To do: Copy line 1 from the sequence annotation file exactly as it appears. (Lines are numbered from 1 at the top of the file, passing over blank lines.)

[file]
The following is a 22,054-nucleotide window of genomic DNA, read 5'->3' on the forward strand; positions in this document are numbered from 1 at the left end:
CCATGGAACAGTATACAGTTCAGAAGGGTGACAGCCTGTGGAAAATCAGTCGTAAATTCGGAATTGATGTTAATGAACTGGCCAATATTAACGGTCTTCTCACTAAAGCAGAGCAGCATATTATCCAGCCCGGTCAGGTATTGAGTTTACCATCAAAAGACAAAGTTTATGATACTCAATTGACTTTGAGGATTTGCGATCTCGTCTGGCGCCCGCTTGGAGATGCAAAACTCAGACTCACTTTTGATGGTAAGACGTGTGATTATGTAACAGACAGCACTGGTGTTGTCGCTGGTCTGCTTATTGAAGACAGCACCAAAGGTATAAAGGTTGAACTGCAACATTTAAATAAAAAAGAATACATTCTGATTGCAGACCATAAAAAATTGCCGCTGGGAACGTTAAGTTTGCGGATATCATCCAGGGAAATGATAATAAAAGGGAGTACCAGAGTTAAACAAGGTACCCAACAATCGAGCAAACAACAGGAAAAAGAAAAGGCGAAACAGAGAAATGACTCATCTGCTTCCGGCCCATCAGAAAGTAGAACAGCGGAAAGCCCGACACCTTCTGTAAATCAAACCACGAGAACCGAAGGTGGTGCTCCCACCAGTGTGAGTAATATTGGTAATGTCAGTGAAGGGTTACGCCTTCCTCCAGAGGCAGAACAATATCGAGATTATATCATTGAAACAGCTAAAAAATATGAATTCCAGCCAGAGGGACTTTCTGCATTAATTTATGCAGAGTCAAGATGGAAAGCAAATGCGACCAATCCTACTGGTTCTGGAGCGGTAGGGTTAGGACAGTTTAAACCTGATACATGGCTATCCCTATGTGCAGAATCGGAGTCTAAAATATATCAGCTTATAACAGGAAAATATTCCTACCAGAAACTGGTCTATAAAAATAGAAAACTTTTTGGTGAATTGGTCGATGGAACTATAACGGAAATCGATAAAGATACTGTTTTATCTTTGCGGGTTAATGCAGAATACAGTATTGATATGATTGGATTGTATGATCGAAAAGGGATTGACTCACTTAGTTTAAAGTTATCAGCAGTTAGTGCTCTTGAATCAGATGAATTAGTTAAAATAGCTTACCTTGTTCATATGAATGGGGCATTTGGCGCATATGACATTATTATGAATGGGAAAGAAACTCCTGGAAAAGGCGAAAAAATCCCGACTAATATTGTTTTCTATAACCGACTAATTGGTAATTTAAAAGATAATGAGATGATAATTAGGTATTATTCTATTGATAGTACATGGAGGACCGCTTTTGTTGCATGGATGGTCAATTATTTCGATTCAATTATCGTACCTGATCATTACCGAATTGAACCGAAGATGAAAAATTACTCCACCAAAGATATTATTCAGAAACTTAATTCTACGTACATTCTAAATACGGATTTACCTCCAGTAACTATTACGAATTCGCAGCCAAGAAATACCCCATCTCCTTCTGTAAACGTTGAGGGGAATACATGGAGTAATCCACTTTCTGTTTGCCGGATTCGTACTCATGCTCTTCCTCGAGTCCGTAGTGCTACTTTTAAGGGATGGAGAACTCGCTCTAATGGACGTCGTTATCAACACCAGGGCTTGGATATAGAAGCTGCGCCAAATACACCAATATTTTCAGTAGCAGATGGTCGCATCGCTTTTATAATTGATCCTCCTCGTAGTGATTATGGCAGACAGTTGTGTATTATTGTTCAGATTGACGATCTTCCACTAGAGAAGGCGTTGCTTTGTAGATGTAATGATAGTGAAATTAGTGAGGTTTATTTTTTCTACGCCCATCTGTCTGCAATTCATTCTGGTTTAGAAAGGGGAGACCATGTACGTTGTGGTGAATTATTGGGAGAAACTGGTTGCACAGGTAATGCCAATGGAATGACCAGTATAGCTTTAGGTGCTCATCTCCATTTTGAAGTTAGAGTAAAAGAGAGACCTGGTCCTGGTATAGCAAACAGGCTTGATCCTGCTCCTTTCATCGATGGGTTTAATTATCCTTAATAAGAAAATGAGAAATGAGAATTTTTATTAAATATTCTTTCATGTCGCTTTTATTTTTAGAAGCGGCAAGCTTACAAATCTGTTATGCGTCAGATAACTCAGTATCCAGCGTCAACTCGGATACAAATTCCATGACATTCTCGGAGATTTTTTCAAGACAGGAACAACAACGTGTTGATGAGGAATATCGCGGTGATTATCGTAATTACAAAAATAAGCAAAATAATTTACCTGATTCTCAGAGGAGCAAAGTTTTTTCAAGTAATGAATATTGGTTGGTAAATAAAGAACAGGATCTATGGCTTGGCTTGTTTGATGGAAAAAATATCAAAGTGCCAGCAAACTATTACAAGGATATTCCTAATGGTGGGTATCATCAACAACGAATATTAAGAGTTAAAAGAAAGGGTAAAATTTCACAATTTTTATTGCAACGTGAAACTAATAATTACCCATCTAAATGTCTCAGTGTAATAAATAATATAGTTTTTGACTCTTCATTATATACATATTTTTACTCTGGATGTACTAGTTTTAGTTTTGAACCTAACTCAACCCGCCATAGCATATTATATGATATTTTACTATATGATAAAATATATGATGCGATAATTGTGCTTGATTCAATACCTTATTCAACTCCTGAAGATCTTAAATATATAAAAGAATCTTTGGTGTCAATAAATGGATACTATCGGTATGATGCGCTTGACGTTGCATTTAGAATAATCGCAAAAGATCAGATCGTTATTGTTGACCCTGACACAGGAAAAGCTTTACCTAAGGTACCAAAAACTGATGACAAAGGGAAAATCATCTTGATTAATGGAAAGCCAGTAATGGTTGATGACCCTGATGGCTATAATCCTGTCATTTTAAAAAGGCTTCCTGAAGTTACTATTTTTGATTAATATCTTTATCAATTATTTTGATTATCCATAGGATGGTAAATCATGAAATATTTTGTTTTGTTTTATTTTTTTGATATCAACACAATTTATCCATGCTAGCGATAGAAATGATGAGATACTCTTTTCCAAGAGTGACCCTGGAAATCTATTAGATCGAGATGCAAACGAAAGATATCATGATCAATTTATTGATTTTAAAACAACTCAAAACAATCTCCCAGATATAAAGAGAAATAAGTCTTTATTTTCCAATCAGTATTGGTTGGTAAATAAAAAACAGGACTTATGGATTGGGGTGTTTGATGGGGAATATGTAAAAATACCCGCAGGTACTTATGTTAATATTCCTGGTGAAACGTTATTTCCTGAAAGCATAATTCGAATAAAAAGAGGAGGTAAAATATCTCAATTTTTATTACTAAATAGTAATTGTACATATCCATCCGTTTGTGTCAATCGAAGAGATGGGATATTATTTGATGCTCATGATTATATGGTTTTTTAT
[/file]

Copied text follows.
The following is a 22,054-nucleotide window of genomic DNA, read 5'->3' on the forward strand; positions in this document are numbered from 1 at the left end: